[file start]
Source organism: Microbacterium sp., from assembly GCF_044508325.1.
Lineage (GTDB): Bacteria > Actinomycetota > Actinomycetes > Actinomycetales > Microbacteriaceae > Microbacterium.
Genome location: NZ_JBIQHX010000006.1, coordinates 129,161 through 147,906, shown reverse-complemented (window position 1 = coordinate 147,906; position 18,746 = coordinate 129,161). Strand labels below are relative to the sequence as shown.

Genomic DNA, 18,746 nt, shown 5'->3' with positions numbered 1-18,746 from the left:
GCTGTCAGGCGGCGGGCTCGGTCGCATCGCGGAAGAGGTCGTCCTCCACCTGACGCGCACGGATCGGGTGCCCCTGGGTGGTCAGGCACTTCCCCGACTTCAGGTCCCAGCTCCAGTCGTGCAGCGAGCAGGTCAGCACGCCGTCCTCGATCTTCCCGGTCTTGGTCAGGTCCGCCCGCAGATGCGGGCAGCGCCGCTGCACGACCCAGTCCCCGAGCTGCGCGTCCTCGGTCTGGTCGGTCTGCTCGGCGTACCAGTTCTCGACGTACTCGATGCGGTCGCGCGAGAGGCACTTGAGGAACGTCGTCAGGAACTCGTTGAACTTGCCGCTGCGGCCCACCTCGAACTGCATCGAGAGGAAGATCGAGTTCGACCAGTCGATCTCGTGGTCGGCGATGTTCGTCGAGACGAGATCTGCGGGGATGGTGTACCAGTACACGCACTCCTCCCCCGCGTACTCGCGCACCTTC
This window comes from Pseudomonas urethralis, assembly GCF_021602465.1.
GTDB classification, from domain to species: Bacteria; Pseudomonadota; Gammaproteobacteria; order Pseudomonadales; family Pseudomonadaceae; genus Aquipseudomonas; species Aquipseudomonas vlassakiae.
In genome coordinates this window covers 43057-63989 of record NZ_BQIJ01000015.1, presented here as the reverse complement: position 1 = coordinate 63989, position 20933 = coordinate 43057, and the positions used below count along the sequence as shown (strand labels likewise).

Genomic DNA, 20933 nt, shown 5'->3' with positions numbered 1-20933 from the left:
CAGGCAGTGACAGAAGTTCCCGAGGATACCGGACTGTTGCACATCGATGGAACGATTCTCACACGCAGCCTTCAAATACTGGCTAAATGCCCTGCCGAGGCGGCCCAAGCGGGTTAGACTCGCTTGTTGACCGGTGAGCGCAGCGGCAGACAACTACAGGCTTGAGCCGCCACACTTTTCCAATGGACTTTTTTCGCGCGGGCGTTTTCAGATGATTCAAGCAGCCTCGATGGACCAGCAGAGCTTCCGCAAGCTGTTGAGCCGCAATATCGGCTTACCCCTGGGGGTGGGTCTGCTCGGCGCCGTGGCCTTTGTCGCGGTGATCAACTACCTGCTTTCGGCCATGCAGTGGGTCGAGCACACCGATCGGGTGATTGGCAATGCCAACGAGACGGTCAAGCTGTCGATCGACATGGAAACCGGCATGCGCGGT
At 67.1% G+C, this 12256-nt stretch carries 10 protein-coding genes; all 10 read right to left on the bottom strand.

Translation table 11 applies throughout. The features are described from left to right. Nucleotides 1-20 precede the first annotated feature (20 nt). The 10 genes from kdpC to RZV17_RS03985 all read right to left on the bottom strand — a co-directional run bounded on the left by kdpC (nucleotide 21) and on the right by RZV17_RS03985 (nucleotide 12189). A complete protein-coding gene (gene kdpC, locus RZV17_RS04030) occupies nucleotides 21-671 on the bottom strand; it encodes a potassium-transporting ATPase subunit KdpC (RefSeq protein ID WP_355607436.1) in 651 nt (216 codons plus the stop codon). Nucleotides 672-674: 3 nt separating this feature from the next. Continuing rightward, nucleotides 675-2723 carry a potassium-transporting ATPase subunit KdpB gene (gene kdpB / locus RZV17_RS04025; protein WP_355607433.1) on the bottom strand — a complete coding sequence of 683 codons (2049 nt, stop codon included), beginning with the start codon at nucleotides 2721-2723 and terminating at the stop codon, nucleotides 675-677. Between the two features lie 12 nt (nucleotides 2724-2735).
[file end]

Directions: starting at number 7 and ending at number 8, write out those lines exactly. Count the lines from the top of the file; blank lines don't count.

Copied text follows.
GTDB classification, from domain to species: Bacteria; Pseudomonadota; Gammaproteobacteria; order Pseudomonadales; family Pseudomonadaceae; genus Aquipseudomonas; species Aquipseudomonas vlassakiae.
In genome coordinates this window covers 43057-63989 of record NZ_BQIJ01000015.1, presented here as the reverse complement: position 1 = coordinate 63989, position 20933 = coordinate 43057, and the positions used below count along the sequence as shown (strand labels likewise).